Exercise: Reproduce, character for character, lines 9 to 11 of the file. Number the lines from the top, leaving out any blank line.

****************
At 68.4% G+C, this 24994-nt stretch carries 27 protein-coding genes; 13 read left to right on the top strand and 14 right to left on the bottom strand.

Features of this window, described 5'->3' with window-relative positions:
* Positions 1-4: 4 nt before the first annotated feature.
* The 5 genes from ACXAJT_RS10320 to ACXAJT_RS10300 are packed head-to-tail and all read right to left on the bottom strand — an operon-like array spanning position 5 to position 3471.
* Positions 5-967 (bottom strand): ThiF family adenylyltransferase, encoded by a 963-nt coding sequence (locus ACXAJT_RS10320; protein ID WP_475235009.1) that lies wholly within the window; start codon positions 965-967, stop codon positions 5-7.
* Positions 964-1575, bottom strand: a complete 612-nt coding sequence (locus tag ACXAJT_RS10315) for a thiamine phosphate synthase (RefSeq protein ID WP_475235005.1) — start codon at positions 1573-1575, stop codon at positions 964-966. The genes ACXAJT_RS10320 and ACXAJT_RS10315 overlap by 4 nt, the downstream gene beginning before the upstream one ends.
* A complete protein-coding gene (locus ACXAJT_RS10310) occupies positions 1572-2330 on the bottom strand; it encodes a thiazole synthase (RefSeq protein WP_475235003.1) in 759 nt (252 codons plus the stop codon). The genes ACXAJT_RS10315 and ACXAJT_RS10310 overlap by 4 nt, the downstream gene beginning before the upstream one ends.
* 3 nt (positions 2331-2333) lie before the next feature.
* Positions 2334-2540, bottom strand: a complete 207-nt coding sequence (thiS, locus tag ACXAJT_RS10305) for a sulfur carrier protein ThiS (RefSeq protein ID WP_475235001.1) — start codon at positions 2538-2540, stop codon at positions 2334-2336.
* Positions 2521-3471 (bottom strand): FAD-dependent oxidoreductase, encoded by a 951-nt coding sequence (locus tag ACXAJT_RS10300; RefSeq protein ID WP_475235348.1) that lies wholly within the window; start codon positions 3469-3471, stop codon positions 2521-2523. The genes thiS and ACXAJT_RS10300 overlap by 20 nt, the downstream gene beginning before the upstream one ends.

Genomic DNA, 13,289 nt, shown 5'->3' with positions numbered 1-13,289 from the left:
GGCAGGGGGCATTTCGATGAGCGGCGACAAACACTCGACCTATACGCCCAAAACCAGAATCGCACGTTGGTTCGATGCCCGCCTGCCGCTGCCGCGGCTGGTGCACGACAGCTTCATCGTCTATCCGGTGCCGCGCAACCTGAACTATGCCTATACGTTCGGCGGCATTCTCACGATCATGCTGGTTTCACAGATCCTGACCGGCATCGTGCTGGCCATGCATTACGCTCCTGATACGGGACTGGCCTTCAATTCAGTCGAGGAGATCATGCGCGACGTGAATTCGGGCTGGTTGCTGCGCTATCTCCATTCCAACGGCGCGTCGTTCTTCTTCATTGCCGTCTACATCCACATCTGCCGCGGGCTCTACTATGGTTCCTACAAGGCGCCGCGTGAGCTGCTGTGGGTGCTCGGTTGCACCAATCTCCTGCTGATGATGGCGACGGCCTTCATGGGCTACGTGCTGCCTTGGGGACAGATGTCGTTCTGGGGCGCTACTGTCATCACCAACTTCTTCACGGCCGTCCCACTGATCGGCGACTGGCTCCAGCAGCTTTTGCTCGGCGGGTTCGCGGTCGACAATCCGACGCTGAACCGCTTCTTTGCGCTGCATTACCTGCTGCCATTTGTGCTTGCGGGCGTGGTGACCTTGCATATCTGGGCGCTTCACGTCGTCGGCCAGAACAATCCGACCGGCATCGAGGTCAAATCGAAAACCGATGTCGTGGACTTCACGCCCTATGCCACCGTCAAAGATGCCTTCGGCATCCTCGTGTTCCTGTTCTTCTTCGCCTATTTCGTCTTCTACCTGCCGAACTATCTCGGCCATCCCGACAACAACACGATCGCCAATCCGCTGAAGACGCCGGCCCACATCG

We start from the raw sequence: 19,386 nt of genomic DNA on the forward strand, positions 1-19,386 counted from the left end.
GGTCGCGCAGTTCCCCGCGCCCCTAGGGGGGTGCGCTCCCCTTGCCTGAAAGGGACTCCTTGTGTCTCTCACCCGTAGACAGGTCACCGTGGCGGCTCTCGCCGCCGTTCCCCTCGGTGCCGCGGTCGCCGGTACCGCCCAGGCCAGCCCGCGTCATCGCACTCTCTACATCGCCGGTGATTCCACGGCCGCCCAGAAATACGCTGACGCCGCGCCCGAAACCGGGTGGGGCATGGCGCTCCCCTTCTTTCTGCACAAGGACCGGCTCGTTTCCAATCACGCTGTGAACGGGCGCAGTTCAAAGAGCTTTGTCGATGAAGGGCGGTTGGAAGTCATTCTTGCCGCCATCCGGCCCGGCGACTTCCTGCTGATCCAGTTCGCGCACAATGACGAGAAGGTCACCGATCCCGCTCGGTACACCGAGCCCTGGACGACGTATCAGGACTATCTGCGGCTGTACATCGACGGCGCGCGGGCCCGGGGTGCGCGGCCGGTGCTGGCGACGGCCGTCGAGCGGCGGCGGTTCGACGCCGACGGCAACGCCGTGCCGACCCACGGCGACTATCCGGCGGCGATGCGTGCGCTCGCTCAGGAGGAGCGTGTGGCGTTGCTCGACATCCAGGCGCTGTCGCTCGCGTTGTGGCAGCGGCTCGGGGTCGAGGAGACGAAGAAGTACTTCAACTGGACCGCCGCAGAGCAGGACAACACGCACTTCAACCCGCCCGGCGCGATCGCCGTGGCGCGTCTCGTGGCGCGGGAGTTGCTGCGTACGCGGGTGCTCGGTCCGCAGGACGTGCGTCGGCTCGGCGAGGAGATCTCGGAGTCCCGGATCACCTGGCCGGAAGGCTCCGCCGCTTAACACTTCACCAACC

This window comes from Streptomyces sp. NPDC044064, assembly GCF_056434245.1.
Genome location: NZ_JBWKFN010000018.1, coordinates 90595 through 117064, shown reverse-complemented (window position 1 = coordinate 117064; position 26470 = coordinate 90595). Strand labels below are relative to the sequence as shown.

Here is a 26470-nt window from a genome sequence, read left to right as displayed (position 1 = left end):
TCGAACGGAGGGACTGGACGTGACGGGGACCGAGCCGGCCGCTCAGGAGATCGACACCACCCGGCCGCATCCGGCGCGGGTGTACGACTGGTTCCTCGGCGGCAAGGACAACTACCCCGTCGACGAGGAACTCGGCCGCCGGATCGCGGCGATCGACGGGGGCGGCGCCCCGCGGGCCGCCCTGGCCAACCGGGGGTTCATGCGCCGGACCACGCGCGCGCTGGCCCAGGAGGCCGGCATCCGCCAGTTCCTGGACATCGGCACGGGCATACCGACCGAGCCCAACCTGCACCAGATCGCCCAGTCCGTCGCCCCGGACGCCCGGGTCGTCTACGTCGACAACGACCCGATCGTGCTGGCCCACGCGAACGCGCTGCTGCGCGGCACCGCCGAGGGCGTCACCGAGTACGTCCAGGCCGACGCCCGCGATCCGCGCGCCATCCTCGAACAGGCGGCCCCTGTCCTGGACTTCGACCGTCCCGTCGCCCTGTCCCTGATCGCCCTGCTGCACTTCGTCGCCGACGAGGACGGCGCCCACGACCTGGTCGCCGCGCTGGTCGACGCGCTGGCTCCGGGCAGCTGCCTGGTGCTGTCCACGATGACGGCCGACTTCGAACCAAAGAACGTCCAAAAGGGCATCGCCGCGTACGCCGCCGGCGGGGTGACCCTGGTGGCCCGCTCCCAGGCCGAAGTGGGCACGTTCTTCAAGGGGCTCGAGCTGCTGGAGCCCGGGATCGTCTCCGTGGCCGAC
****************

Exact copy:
* Positions 2334-2540, bottom strand: a complete 207-nt coding sequence (thiS, locus tag ACXAJT_RS10305) for a sulfur carrier protein ThiS (RefSeq protein ID WP_475235001.1) — start codon at positions 2538-2540, stop codon at positions 2334-2336.
* Positions 2521-3471 (bottom strand): FAD-dependent oxidoreductase, encoded by a 951-nt coding sequence (locus tag ACXAJT_RS10300; RefSeq protein ID WP_475235348.1) that lies wholly within the window; start codon positions 3469-3471, stop codon positions 2521-2523. The genes thiS and ACXAJT_RS10300 overlap by 20 nt, the downstream gene beginning before the upstream one ends.

Genomic DNA, 13,289 nt, shown 5'->3' with positions numbered 1-13,289 from the left: